The Water is Wide by Pat Conroy was written in 1972 and it’s a timely read. My book club suggested it and the late Pat Conroy never disappointed. His humor and smooth talking Southern voice drawls from the pages as you turn them. He’s a sharp writer and deft with descriptions and the human narrative. I dare you to read this book and not be touched by his true story.
Cover blurb: The island is nearly deserted, haunting, beautiful. Across a slip of ocean lies South Carolina. But for the handful of families on Yamacraw Island, America is a world away.
Currently, their school has no teacher and looks to the mainland for “volunteers” to give a year of life to live on the island and try to teach these “heathen black kids”. Pat Conroy chooses his calling and climbs aboard the small boat that ferries him to the island. Here’s this white man who’s consciously moved from southern prejudice to teach black kids the ABCs. He’s appalled at what they don’t know. He’s appalled that the members of the school board have given up on these kids. He’s especially appalled at the one black woman who looks down her nose the most at these poor youth.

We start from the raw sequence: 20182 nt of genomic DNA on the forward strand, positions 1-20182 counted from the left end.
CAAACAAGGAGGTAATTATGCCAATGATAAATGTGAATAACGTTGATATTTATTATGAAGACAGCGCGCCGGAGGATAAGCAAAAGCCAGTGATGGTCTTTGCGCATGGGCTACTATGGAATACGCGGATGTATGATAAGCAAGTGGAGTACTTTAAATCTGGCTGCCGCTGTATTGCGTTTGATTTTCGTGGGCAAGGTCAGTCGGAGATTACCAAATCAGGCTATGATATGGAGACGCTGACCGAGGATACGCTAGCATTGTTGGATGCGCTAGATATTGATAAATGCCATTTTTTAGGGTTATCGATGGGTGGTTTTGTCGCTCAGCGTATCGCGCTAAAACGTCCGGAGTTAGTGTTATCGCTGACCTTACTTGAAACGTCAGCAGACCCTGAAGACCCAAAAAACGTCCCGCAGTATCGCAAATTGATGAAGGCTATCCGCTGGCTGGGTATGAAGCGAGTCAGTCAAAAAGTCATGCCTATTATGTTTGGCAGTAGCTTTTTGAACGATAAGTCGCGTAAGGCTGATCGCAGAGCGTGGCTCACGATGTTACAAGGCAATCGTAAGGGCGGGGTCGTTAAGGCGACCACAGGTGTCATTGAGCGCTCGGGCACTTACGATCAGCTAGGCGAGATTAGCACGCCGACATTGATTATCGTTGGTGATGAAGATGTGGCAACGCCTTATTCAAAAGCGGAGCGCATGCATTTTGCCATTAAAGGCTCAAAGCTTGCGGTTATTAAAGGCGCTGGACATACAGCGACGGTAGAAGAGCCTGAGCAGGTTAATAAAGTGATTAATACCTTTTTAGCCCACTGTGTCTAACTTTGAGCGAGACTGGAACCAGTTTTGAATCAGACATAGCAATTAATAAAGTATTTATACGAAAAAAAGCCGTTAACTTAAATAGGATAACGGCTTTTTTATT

Oh, it’s a struggle and you will laugh out loud at how he describes some situations. He’s dealing with a lot of traditions, a lot of fears, and he learns quickly who he needs to get on his side (an elder grandmother holds the key). With some acceptance, he can arrange a field trip to the mainland for the kids to experience Halloween. This is a whole new world and requires shoes for some kids.
The poverty is immense. The lack of proper learning is a huge gap. The Water is Wide indeed. But by the end of the book, it looks like Pat Conroy has learned the most, and gained the respect and touched the lives of kids. Neither party will ever be the same. It’s quite an eye opening education and book to read.